Like a flower that has no scent, there are simply some things in this world that science cannot duplicate no matter how hard they try. Water is another. But while flowers give us beauty, water gives us life, without it we die. As shortages become a larger issue, maps abound with predictions of shortages worldwide, and surpluses too. Unfortunately, the maps don’t always concur.
And while the US would appear to be a hair-trigger on the maps, some showing the US as doing just fine, others are not so amicable showing severe shortages in the US within the next 10 years. Other areas that will be hit the hardest include the entire middle east, most of Europe and northern Africa. Two countries would appear to be consistently well off; Russia and Canada.
FYI – the Brazilian guy who has made an engine that will run on water – ummm, maybe not a good idea…
The World Resource Institute is one of the organizations making predictions. An interesting anomaly is the fact that with the exception of the most northern regions of Africa, and the most southern, Africa will be quite well off, abundant with water. I imagine this corresponds with the recent land grabs that have taken Africa by storm because one of the main functions of this Institute is to determine where sustainable food sources will occur. Given Russia is off limits to ‘land grabbing’, Africa was an easy target.
In the US, drought comes and goes, moves and shifts radically. In 2012, the entire midwest was experiencing a catastrophic drought. In 2015, the catastrophe migrated to California, Oregon and Washington. But there are factors that have nothing to do with climate change or with per capita usage, shale harvesting. Fracking consumes water, and lots of it. One well can require upwards of 5 million gallons of water over its lifetime. While there is no absolute data on the number of fracking wells in the US, according to FracTracker, the number is well over 1.1 million.
Quick math – that would mean water use using an average number of 3.1 million gallons per well at 1.1 million wells would equate to 3,410,000,000,000 gallons of water used per year – for fracking. That’s 1/4th the total usage in all of California from all sources per year. Assuming the average household in the US consumes 127,400 gallons per year, fracking would be the equivalent consumption of 26,766,091 households.
Fracking is not just about water – it is about oil – and oil creates an economy based on increased exports and smaller imports – unless oil prices are low, – and then the economy begins a jittery nose dive which cuts jobs – including fracking jobs – which lowers exports.
So who owns the US water? Privatization has been a slow churn, but a churn nonetheless over the last few decades providing about 15%-18% of the US population’s water. The largest private companies include; American Water, United Water, Aqua America, California Water Services, and America States Water.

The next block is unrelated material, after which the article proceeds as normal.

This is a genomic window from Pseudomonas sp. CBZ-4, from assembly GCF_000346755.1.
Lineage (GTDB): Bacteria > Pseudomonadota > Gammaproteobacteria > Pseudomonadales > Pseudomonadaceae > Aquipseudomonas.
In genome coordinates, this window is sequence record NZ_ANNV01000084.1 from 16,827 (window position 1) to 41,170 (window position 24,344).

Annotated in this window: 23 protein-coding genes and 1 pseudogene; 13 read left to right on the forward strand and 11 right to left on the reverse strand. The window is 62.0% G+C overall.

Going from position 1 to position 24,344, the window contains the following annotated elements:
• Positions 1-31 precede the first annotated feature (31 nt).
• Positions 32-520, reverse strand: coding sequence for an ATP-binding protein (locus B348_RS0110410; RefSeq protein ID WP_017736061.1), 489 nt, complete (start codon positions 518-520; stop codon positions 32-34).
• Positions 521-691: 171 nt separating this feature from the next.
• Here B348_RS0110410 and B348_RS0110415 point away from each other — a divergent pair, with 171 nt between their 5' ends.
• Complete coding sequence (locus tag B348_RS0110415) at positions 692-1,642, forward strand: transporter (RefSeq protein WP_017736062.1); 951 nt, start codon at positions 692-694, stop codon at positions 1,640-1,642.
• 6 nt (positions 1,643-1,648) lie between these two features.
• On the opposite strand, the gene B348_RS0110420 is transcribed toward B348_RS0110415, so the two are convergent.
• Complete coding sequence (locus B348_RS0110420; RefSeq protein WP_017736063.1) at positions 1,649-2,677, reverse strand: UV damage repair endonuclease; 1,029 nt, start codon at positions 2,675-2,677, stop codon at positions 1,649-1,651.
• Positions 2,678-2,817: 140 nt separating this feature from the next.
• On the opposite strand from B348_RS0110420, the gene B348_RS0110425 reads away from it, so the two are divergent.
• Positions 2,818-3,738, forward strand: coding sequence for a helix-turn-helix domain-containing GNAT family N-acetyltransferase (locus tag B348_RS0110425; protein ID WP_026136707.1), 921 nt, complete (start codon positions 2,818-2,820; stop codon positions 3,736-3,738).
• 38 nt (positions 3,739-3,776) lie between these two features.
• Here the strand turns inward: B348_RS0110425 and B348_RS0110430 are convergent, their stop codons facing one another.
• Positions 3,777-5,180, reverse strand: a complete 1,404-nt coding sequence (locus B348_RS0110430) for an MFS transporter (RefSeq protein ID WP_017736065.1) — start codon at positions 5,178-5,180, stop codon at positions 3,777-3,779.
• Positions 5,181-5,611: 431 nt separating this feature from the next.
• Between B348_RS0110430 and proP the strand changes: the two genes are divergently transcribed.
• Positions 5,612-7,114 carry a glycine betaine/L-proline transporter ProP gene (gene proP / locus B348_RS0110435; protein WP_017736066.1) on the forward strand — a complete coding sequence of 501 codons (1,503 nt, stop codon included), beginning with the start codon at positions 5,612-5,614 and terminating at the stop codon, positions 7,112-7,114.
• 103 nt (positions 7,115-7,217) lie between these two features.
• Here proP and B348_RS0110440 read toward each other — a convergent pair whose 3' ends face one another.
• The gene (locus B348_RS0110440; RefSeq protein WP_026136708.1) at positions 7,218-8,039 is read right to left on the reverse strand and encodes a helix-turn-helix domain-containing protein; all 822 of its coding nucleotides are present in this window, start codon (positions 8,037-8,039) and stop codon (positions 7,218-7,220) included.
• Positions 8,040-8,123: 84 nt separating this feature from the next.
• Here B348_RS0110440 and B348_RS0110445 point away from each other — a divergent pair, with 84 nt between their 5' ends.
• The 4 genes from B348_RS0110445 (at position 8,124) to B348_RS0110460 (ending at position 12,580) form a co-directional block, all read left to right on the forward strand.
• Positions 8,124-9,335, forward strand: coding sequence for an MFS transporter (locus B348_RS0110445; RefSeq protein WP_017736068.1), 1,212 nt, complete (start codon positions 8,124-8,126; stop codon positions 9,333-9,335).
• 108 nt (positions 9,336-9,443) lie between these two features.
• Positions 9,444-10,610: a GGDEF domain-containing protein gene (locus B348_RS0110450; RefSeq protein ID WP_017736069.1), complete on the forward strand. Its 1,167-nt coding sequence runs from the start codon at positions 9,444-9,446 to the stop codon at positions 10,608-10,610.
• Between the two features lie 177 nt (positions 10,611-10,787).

American Water: AWK – originally a subsidiary of a German company, it was divested in 2008 and is wholly US owned.
United Water: UWR – a subsidiary of Suez Environment, a French company whose majority ownership is held
by GDF Suez, who is considered one of two of the largest privatized water companies in the world.
Aqua America: WTR – a Pennsylvania company providing water to major fracking enterprises
California Water Services: CWT – is a holding company with subsidiaries in Hawaii, New Mexico and Washington.
American States Water: AWR – also based in California.
While the World Bank and the IMF are aggressively promoting privatization of water, historically it has proven to be an affront to the public with massive rate hikes, corruption and gross water contamination charges.
In an over-reach of the water rights in the US we have our favorite friend – the EPA. The EPA recently extended their Clean Water guns basically aiming them at every tributary, stream, brook, runoff, ditch, standing water, rain water, lake, river and pond across the entire US whether on public or private land. And the repercussions are being felt. A Wyoming man who was granted all the proper permits to build a self contained pond on his own property for his livestock is being sued by the EPA for failure to meet their clean water rules. He is being charged a penalty of $75,000 per day.
According to the Financial Statements for the EPA, it’s ‘non-federal’ revenue for clean water amounted to nearly 5 times its federal revenue receipts. This would be in addition to the $9billion they receive from the Feds.
A massive power grab – wouldn’t it be fun to charge the EPA the same daily rate they charge for noncompliance in Clean Water? The Colorado River sludge was caused by their own negligence, at $75,000 per day for penalties alone, they would already be liable to Colorado for 24 days – $1,800,000 and counting!! Yehah!
Of course, they won’t be liable. But it was a fun 3 seconds…and it doesn’t seem fair they shouldn’t ante up.